United States closely monitors Chinese and Swiss exchange rate policies – 12/03/2021 at 6:38 PM

The US Treasury said on Friday that it would continue to closely monitor China’s economic policies and Beijing’s measures to influence the price of its currency, as well as the exchange rate policies of Vietnam, Taiwan and Switzerland.

Washington has not accused any country of manipulating its currency in order to gain a competitive advantage, but has placed twelve of them on a watch list.

The semi-annual report presented to Congress focuses on countries with large trade surpluses that intervene in the foreign exchange market to prevent their currencies from appreciating, making their exports less competitive.

A Treasury official told reporters that the US administration is not concerned about exchange rate policy measures being taken to address short-term shocks.

The conclusions of the report are essentially symbolic and do not provide for sanctions.

Beijing has long been the subject of special attention, Washington accusing the Chinese government of maintaining its exchange rate at an artificially low level thanks to its immense reserves in US dollars, which hurts US industrialists and workers.

“The Treasury is working tirelessly to promote a more solid and balanced global recovery that benefits American workers, including engaging in close dialogue with major economies on currency-related matters,” Treasury Secretary Janet Yellen said in a statement. .

The report criticizes Beijing for its lack of transparency regarding its interventions on the exchange rate, stressing that “the activities of state banks in particular justify close scrutiny of the Treasury”.

The ministry is concerned about the undervaluation of the Chinese currency “thanks to a long-lasting and large-scale intervention in the foreign exchange market and the considerable size of China’s reserves.”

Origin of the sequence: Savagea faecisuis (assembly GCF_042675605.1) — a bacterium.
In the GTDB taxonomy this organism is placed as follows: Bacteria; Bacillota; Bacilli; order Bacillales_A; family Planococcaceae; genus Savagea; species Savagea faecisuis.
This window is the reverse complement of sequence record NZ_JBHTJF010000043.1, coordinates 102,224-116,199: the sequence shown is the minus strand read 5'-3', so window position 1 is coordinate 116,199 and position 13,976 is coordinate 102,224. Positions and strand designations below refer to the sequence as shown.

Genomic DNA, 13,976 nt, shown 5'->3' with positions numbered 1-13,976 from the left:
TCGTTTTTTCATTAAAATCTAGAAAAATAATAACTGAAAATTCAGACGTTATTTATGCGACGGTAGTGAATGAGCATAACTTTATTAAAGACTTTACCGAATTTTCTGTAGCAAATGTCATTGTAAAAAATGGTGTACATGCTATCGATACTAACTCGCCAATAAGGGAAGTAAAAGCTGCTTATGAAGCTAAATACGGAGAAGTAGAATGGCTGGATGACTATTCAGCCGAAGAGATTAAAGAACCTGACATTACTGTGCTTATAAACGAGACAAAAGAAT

Like many other governments, China has put in place a massive stimulus package during the Covid-19 pandemic to support its economy, but the spending “has targeted the rapid recovery of the industry rather than supporting consumer spending. households “.

The Treasury calls for more measures to support demand, believing that “China should seek to reverse the dynamic of rebalancing its economy and strengthen its long-term growth prospects”.

Switzerland, for its part, narrowly failed to meet the three criteria defined in US law, but “the Treasury will continue to conduct an in-depth analysis” of the country’s exchange rate policies and intends to continue its dialogue with the Swiss government on “its options. to address the underlying causes of its external surplus “.

In July, Washington reached an agreement with Vietnam over concerns over its exchange rate policy, but the country continues to meet the three criteria for increased surveillance.

The Treasury said in the report that it had initiated discussions with Taipei in order to “develop a plan with specific actions to determine the underlying causes of the undervaluation of Taiwan’s currency.”

China, Japan, South Korea, Germany, Ireland, Italy, India, Malaysia, Thailand, Mexico and Switzerland are among the countries that meet two of the three criteria established by the US administration.

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